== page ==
We’ve got a supportive upper and a snug, contained fit, an internal heel counter, outriggers for lateral protection and there’s the plastic flexible plate around the shoe’s heel & midfoot areas for even more stability.
This one feels like a tank, reminds me of the older LeBron’s back in the day, but the Curry 7 does it in a much lighter & minimalistic frame, which is really cool and shows how far basketball shoe technology has come.
Though due to the stiff upper, the plastic reinforcement, and overall rigid tank-like design, the shoe barely flexes, as the Curry 6 does. I definitely don’t have any complaints about this though – I personally prefer this level of support over a small loss of flexibility.
If you’re really looking for maximum support and security – keep in mind that it comes at a cost of having the shoe a bit less flexible, and leaving your foot with a bit less mobility in terms of awkward movements.
But once again, this is totally a personal preference, I personally think this is a fantastic setup for my explosive play style. For anyone who’s looking to feel freer and get more flexibility – taking a look at knit upper shoes might be a better idea.
V. BUILD & MATERIALS
It feels kinda weird to see a classic, OG material combo in 2020 but it’s what we get with the Curry 7.
The upper is pretty much mesh with synthetic fuse overlays, as well as plastic casings on the sides of the shoe. That’s what I meant when I was talking about the shoe being tank-like, and this upper adds to it for sure.
Compared to the way less hardcore Curry 6 upper, this one is almost the complete opposite. Yes, you’re getting a ton of support, containment, lockdown on these is insane, and the shoe is definitely very durable.
But as I’ve said earlier, the flexibility of the shoe and the material’s ability to move around more freely will be limited.
Ventilation is also something that’s not going to be ideal if you care about such, due to the synthetics taking up a larger part of the shoe’s upper.
So as you can tell, it’s not a very premium-like upper, and it seems a bit strange for a star’s signature shoe to be this way, but I don’t personally complain about it since it works from a performance perspective.
They’ll last long and provide excellent comfort & performance on the court, so if you could get past the fact that you’re paying $140 for a 2011 style upper, then I think you’ll do fine with the Curry 7.
I think it’s a killer performer, no doubt about it in fact. The Curry 7 will get the job done pretty much perfect if you’re a lighter/lower profile guard, you need all the court feel you can get, and having firm, responsive cushion is your preference.
If you can get past the basic material combo, it won’t bother you playing – it’s just that coming with premium expectations while buying a signature shoe could likely leave some people disappointed.
But hey, the shoe is a beast and there’s no denying it, plus $140 is not a bad price compared to some $170-$200+ releases this past couple of years.
Why Amazon? Click to find out!
I’ve been ordering a solid 70%-80% of my hoop shoes from Amazon and can confidently say it’s almost always the most trustworthy and convenient option to buy your shoes.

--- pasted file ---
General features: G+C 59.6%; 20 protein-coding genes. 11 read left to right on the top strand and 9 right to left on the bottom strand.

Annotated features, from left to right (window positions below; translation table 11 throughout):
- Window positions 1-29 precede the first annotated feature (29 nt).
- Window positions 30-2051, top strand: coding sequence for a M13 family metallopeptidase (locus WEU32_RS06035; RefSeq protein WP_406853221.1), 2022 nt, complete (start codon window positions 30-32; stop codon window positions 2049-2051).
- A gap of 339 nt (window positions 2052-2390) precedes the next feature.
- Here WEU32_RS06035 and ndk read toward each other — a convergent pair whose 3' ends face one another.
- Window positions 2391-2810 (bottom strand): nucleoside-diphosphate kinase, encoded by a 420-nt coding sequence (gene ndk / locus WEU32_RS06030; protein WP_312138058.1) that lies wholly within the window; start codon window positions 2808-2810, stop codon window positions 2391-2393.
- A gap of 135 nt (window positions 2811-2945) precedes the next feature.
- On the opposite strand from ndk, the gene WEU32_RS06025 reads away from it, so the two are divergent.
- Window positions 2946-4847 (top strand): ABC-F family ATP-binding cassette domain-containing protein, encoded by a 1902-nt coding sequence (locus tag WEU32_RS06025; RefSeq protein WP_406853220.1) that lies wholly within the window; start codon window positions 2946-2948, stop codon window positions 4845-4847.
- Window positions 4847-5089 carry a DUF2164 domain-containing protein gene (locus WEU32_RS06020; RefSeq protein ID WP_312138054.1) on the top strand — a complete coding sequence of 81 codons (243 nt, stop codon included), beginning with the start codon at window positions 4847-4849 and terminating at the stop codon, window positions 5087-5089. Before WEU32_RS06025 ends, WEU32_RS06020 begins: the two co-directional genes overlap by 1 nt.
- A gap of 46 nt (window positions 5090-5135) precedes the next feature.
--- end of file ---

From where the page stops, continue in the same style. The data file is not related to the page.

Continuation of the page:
Yes, it’s great to find the shoe you’re looking for on an original retailer such as Nike or Adidas but the reality is a bit different – a lot of times, especially for shoes older than 1-2 years, it’s a very small chance you’ll find the shoe or better yet find it in your size & color.
You’ll mostly find the latest releases directly from the brand’s store but the period is usually pretty short until they’re out of stock.
This is where Amazon comes in.
Amazon is not strictly one retailer giving you the products, it’s a whole chain of thousands of different sellers, all supplying different products, including basketball shoes. You will mostly find more color and size options on Amazon for your desired shoe than on an original retailer or even a general sporting goods store.
Sure, there will be exceptions where Amazon won’t have a particular shoe but that’s on the rare side.
And the best part is the pricing – you can find older shoes and at times new shoes priced under retail, sometimes at crazy low prices, which is something you’ll never see on Nike.com, adidas.com, and other retailers (except during discounts/sales of course).
To sum things up and give you a generalized idea of why Amazon beats other stores more often than not, I’ve compiled a shortlist of the most notable advantages the massive store chain has over its competitors.
- Usually, higher stock, size & color/edition availability compared to other stores
- Blazing fast shipping times (sometimes delivered the SAME DAY if you’re close to the seller’s stock)
- A good chance to find shoes priced under retail
- Extremely convenient return/refund policies
Still not sure? I’ve made a comprehensive guide and compiled some general tips on where to buy basketball shoes online. Check it HERE!
Alright, that is it for today’s review! I truly hope you enjoyed it and found it informative!
If you’re looking for something a bit more budget-friendly, check out my latest list of the best budget shoes under 100 bucks!
Let me know if you’re having any doubts about this one. Perhaps you got a question or want to share your own experience with the Curry 7?
Leave a comment below and I’ll get back to you as quick as I can!
Fit & Comfort9.0/10
Value for the Price8.0/10
- Wide footer friendly: true to size is recommended for everyone
- Not an outdoor tank, though occassional play is fine
- Enhanced durability from the Curry 6, though less flexible
- Guards, forwards
- "Below the rim" players